7. Considering how much the banks are actually making in profits that get redirected to shareholders and huge salaries to management, I feel this is a real rip off. Once more, we are funding the banks poor money management. They can't even look after their own money, do you really feel safe with them looking after yours?
  8. I believe that this should be extended to debts that have been cleared. They should be completely removed from your record since there is no longer a debt to be enforced. A person who has worked hard to clear debts that may have arisen from being made redundant etc, (no fault of their own), could still be blacklisted because those debts still appear on the credit report. Most creditors don't look at the notes to see what action has been taken or if the debt no longer exists, they just look at the number of entries and make their decision from there. Most of the time, the credit reference agencies expect you to pay to have entries removed if they are no longer valid. This should be automatic, as soon as the debt is cleared, it should be removed from your file at no cost. They didn't charge you to place that entry, they shouldn't be charging you to have it removed. A debt report should also be filtered so that any debts to names other than the one you gave do not appear. Too many times, I have been turned down because the previous tenant in my home left the address with many bad debts. Again, the creditor sees too many entries at that address without actually checking the name of the debtor to see if was you or not.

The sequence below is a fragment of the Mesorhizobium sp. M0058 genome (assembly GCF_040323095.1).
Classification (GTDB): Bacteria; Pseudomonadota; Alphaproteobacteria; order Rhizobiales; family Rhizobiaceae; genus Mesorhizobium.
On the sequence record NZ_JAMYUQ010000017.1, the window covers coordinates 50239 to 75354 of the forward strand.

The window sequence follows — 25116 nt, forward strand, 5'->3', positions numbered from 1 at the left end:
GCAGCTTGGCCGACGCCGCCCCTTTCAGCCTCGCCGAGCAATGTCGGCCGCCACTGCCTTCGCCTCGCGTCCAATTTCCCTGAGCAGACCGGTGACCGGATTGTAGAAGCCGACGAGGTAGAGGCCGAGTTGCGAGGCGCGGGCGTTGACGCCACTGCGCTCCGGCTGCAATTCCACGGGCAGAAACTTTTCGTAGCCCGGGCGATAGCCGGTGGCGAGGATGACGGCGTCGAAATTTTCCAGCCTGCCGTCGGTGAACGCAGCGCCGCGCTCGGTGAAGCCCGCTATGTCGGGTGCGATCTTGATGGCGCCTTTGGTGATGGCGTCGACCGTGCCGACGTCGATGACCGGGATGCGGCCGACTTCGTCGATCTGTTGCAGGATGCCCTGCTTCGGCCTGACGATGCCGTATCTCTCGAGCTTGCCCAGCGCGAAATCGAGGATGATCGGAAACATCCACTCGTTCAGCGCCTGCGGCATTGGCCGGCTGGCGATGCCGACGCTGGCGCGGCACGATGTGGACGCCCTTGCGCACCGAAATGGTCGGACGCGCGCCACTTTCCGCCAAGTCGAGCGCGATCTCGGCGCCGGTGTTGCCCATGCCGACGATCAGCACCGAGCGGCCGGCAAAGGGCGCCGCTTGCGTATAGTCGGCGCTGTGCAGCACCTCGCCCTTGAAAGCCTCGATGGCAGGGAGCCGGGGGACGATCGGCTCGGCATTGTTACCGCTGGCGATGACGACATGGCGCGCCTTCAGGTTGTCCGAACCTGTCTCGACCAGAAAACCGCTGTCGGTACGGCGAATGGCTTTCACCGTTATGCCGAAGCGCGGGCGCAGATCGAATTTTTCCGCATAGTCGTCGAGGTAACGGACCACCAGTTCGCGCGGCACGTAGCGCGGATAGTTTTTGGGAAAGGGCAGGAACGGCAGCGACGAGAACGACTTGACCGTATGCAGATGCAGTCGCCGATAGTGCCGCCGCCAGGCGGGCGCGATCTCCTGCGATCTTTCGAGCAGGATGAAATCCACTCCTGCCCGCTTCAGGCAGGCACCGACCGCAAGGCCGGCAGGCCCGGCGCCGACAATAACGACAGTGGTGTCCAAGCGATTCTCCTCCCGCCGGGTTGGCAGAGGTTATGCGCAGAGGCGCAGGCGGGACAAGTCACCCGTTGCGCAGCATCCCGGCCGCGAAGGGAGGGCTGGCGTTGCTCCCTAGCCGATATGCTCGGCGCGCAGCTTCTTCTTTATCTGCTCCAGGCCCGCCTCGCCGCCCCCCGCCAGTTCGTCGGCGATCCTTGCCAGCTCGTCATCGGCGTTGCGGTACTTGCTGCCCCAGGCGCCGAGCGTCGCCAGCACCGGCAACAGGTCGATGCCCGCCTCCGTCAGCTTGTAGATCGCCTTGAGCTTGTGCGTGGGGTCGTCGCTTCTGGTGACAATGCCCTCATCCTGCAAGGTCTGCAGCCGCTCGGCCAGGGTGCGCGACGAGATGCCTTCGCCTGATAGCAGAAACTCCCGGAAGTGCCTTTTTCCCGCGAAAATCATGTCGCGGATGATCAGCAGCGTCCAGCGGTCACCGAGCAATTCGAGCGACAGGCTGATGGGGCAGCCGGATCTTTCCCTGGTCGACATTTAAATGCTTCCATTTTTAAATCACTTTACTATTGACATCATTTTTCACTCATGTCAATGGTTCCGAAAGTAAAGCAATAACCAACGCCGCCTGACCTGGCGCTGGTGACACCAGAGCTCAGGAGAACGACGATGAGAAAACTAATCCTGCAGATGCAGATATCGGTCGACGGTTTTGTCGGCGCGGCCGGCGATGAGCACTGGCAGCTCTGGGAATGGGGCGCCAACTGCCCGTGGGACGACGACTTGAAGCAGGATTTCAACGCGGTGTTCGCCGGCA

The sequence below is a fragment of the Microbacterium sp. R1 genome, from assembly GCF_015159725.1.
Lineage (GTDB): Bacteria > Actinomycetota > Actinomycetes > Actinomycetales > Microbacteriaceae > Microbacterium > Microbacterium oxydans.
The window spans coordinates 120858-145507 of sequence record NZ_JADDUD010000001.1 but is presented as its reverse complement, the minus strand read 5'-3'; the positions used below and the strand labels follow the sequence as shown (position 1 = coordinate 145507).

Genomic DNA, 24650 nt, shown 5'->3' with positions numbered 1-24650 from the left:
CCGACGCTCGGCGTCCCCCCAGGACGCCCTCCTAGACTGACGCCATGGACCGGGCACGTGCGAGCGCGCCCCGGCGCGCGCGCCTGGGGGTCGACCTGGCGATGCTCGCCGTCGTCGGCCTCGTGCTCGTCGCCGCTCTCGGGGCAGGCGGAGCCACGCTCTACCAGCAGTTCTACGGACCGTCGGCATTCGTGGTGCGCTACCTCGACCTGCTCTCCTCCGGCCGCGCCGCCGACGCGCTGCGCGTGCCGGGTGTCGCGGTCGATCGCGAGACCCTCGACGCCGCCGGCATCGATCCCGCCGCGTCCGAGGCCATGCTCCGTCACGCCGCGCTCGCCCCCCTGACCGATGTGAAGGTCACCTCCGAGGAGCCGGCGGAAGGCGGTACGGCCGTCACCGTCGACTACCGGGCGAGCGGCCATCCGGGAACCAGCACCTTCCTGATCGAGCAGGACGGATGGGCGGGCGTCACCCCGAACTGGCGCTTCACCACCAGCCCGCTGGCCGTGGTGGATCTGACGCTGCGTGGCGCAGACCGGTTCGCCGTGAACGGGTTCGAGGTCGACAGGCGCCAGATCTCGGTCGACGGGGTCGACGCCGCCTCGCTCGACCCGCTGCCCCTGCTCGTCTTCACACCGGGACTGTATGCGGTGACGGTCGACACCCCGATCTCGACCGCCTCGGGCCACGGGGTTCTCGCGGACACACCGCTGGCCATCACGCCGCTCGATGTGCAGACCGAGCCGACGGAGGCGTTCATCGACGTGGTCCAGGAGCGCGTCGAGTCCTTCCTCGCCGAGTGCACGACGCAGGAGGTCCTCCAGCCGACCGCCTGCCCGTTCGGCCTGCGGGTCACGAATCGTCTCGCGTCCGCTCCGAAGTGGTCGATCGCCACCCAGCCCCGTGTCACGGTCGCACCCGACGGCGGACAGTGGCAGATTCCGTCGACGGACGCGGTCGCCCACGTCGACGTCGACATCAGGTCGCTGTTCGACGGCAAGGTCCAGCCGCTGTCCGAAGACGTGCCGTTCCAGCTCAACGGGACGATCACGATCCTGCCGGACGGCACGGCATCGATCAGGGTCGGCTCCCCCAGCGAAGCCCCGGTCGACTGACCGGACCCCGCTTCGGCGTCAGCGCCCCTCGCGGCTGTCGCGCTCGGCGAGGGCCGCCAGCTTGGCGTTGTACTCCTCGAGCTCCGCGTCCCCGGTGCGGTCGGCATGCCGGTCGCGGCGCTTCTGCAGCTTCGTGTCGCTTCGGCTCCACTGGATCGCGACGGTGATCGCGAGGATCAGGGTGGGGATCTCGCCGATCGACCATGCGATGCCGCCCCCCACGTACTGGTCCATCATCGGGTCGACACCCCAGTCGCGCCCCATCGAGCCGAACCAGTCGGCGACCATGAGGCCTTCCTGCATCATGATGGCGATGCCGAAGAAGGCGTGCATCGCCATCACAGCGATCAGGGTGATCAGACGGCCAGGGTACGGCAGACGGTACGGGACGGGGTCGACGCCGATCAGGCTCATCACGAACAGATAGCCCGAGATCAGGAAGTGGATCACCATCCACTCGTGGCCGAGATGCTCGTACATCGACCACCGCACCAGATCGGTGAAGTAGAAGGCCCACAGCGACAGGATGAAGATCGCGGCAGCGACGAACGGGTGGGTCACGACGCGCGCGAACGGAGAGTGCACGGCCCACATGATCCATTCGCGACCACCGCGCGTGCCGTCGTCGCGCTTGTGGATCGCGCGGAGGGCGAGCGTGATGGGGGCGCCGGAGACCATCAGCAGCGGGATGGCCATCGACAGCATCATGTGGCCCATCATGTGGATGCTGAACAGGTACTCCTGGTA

9. Too true. There are families already living well below the poverty line. Any enforcements against them would lead to even further hardship. In addition, many councils are taking it to court without even notifying the debtor of the court date and location which I think is illegal anyway. You should ALWAYS be notified of any court case against you, the court should also be within reasonable travelling distance to where you live as well. That means they must locate you and notify you BEFORE a court case goes ahead if you have moved since defaulting. This business of suing you at your old address means anyone can sue you for debts you don't even have, the first you know that they've even sued you is when a bailiff turns up at your door. Since you have never been summoned to attend court to plead your case, you have been given no opportunity to deny the debt or question the amount the creditor is asking for. Try negotiating with any bailiff who is only interested in getting their cut from it and you'll get nowhere, I have tried it with a phantom debt against me. Someone decided to sue me for £500 plus "costs" at my old address. I didn't even know the company who I was supposed to be in debt with, let alone borrowed any money from them. It took me 6 months and a lot of letters to finally get the information I needed to get it quashed. I only managed it because I was working at the other end of the country when they say the agreement was signed, it would have been a lot harder if I was still in my home town on that day. The company put it down to a "clerical error" and got away with trying to defraud me, how many other people just paid up because it was too much trouble to try to get it quashed or they didn't know how to?